Secret School will respond to the issues raised through Lin + Lam’s projects, and the concurrent exhibit at Basekamp: An Atlas, an examination of radical cartography organized by artists Lize Mogel and Alexis Bhagat.
Monday, February 16, 2009
Last night some friend's came out for bday drinks. I kept it tame & feel pretty good today, except I'm tired but can't seem to sleep. Tonight I'm going over some friends' apartment, but you should think about checking this out:
Please join us next Monday, February 16, for a rare and exciting reading by Stephen Dobyns, author of twelve collections of poetry including Velocities; Lee Briccetti, Executive Director of Poets House and author of Day Mark; and Ted Mathys, author of Forge and The Spoils, forthcoming in April 2009.
Monday February 16, 7 PM
11th Street Bar (510 E. 11th Street, between Avenues A & B)
Closest subway: L to 1st Avenue. Also walkable: F/V at 2nd Ave, L at 3rd Ave or 14th Street / Union Square 4/5/6/N/Q/R/W/L.
For poems & more about our readers, please visit our website: www.triptychreading.com
Stephen Dobyns has published twelve poetry collections, including Velocities: New and Selected Poems, 1966-1992 and Mystery, So Long; ten novels; a collection of short stories; ten mysteries in his Charlie Bradshaw detective series; and the highly acclaimed nonfiction book Best Words, Best Order: Essays on Poetry. His awards and fellowships include a Lamont Poetry Selection, the National Poetry Series, a Melville Cane Award, the National Endowment for the Arts, and the Guggenheim Foundation.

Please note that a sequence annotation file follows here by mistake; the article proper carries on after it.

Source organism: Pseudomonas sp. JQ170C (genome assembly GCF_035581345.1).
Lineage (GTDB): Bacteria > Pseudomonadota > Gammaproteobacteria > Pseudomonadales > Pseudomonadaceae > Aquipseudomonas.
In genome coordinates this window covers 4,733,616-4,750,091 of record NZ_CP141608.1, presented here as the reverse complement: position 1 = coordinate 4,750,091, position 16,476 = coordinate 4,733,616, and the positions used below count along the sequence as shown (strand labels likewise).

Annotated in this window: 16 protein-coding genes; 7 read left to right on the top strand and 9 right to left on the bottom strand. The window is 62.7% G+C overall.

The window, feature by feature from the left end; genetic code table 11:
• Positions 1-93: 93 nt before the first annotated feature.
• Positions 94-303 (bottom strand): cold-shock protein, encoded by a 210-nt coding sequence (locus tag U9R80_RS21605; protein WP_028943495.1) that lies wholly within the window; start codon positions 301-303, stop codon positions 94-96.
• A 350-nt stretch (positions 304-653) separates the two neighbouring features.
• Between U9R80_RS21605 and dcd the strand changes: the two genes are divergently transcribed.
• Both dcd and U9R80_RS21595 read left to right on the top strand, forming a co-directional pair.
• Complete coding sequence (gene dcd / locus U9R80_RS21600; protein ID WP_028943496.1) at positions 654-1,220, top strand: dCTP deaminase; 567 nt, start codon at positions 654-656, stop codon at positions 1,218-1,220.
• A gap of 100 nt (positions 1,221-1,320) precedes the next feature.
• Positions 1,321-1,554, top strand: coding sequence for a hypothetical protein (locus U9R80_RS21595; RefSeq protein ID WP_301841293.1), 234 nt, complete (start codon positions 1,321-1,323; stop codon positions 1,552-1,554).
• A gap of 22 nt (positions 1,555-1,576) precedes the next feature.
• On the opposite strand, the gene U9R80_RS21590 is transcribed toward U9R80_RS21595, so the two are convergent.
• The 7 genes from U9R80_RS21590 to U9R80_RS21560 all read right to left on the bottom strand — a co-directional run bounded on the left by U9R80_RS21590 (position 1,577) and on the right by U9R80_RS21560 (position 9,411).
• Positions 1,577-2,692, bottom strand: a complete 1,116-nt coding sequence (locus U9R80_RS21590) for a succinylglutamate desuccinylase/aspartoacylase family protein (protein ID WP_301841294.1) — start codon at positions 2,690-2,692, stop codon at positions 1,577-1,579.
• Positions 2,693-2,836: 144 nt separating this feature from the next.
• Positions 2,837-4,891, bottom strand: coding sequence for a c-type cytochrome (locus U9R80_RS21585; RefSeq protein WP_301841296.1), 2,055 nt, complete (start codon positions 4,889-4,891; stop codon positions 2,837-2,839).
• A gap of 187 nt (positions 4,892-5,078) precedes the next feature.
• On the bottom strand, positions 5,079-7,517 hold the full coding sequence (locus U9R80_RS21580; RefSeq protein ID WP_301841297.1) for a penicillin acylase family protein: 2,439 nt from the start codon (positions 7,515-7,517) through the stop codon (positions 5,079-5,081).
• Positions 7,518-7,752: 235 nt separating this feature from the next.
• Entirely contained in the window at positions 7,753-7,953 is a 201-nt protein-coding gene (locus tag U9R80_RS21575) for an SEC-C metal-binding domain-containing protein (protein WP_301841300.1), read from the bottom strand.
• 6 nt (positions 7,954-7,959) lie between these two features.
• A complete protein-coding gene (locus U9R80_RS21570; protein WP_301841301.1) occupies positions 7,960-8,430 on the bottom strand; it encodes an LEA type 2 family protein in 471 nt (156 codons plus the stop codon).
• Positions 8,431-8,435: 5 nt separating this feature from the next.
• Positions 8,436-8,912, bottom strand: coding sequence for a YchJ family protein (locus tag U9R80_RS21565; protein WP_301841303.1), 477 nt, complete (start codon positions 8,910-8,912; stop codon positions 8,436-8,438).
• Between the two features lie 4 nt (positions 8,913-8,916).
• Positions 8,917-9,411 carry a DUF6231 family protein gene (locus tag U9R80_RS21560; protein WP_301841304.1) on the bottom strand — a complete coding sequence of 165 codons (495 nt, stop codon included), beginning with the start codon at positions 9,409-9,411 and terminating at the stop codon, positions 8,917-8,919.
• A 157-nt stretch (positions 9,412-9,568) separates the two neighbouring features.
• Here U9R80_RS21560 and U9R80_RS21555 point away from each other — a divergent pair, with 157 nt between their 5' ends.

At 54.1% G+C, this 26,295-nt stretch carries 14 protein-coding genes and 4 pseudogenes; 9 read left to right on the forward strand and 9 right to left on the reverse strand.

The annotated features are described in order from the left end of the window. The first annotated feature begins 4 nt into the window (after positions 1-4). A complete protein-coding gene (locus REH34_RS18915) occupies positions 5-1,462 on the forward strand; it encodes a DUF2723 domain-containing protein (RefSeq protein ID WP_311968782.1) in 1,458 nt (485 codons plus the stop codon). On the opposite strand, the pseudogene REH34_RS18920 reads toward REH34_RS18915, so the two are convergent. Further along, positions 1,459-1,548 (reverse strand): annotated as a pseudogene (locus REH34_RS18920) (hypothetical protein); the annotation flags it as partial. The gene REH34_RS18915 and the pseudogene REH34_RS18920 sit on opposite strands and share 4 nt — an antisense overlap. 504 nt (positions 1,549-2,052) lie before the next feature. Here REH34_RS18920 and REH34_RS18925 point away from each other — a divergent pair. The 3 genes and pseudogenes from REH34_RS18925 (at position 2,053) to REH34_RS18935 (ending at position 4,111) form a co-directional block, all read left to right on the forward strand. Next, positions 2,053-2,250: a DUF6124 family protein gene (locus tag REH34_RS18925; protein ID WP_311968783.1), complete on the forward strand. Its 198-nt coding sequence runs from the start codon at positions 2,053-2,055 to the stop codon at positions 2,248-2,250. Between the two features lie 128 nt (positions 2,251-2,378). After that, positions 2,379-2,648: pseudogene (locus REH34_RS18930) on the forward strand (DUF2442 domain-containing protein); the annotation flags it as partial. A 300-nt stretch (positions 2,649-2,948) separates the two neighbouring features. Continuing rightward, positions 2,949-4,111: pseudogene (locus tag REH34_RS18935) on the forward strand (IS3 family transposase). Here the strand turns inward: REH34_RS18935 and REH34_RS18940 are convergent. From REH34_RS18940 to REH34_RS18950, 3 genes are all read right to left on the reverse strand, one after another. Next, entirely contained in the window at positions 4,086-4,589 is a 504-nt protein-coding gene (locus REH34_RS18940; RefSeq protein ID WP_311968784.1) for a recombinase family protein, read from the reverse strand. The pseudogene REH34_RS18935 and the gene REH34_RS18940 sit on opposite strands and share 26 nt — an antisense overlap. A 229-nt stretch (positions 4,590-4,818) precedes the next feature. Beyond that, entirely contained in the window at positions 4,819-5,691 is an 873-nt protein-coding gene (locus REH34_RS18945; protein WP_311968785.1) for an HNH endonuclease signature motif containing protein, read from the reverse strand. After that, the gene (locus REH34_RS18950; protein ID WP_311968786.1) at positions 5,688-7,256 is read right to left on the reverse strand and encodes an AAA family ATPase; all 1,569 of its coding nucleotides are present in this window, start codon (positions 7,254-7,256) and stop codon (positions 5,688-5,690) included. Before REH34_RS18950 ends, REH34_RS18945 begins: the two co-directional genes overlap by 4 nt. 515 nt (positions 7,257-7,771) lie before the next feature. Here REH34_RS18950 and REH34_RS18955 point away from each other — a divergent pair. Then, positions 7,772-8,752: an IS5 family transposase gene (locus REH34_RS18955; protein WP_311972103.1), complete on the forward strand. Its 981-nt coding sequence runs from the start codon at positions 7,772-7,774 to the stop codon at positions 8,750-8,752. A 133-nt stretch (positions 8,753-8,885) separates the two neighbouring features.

Lee Briccetti is the long-time Executive Director of Poets House. Under her leadership, Poets House developed the Poets House Showcase, an annual exhibit of new poetry books, as well as Poetry in The Branches, a national outreach program that assists public libraries throughout the country in providing poetry services. Lee has received a New York Foundation for the Arts Award for Poetry and has been a Poetry Fellow at the Fine Arts Work Center in Provincetown. Her first book of poetry, Day Mark, was published in 2005 by Four Way Books.
Ted Mathys is the author of The Spoils, forthcoming from Coffee House Press, and Forge, from the same publisher. A recipient of fellowships from the National Endowment for the Arts and the New York Foundation for the Arts, his poems have appeared in such venues as American Poetry Review, BOMB, Conjunctions, and Jubilat. His work has been anthologized in A Best of Fence: the First Nine Years, and Verse, 1994 - 2004: The Second Decade, as well as translated into Italian for La nuova poesia Americana: New York. Originally from Ohio, he has lived and worked in Hong Kong, Berlin, and New York and currently studies international affairs at Tufts University in Boston.
Sunday, February 15, 2009
Thursday, February 12, 2009
Am I the only one that receives these internet cafe girls' spam mail? Of course, I get plenty of spam to for ejaculation, erection, and pills, pills, pills. I think Claudia Rankine needs to do a follow-up to her Don't Let Me Be Lonely.
I finished reading the novel, The End. I also finished Sarah Gambito's poetry collection, Deliverance- I'll have to reread it though because I consumed most of it on the train, which means I missed a lot, as I'm easily distracted & tend to have a short attention span on trains.
I'm going to check out the Boog City reading tonight. Tomorrow night is my friend's birthday party. I thought I was going to go to a Takashi Miike lecture on Saturday, but it looks like it was last Saturday. I was sick last Saturday. Well there's always the Bushwick reading on Saturday:
Spend the afternoon before date-night or hate-night with poets, prose-ists, and nonfictionaries! The reading will feature the multifarious talents of the following fabulous readers:
Also, there will be some special commemorative quarters, and we will act out the pieces silently. Actually, those things might not happen -- but you can bet on the literary antics, baked goods, and cheer that you've already come to expect from us. So be there.
Also, be sure to check out the website to follow our ever-growing list of books. http://bushwickreadingseries.org.
The lastest edition of Action Yes is up.
Tuesday, February 10, 2009